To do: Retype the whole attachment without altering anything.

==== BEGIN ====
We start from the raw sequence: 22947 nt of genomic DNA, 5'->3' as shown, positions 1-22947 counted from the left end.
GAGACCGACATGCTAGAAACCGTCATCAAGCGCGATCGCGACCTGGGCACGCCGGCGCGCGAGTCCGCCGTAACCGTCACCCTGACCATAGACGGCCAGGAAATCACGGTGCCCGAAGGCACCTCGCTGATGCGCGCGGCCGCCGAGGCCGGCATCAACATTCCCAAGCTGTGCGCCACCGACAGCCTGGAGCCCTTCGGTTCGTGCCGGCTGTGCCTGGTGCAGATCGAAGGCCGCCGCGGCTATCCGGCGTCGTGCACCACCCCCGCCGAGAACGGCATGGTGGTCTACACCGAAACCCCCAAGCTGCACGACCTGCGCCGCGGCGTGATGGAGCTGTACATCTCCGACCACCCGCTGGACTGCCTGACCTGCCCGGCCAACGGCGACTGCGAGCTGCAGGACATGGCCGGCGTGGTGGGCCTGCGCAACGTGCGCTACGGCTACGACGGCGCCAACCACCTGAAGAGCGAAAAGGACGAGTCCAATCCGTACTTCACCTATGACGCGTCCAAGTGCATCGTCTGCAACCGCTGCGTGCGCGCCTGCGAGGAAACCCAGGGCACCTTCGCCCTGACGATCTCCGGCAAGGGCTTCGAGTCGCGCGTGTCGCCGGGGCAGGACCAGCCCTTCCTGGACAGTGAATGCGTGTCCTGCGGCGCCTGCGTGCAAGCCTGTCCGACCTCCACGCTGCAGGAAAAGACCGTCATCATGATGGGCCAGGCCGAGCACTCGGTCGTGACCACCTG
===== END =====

We start from the raw sequence: 22947 nt of genomic DNA, 5'->3' as shown, positions 1-22947 counted from the left end.
GAGACCGACATGCTAGAAACCGTCATCAAGCGCGATCGCGACCTGGGCACGCCGGCGCGCGAGTCCGCCGTAACCGTCACCCTGACCATAGACGGCCAGGAAATCACGGTGCCCGAAGGCACCTCGCTGATGCGCGCGGCCGCCGAGGCCGGCATCAACATTCCCAAGCTGTGCGCCACCGACAGCCTGGAGCCCTTCGGTTCGTGCCGGCTGTGCCTGGTGCAGATCGAAGGCCGCCGCGGCTATCCGGCGTCGTGCACCACCCCCGCCGAGAACGGCATGGTGGTCTACACCGAAACCCCCAAGCTGCACGACCTGCGCCGCGGCGTGATGGAGCTGTACATCTCCGACCACCCGCTGGACTGCCTGACCTGCCCGGCCAACGGCGACTGCGAGCTGCAGGACATGGCCGGCGTGGTGGGCCTGCGCAACGTGCGCTACGGCTACGACGGCGCCAACCACCTGAAGAGCGAAAAGGACGAGTCCAATCCGTACTTCACCTATGACGCGTCCAAGTGCATCGTCTGCAACCGCTGCGTGCGCGCCTGCGAGGAAACCCAGGGCACCTTCGCCCTGACGATCTCCGGCAAGGGCTTCGAGTCGCGCGTGTCGCCGGGGCAGGACCAGCCCTTCCTGGACAGTGAATGCGTGTCCTGCGGCGCCTGCGTGCAAGCCTGTCCGACCTCCACGCTGCAGGAAAAGACCGTCATCATGATGGGCCAGGCCGAGCACTCGGTCGTGACCACCTG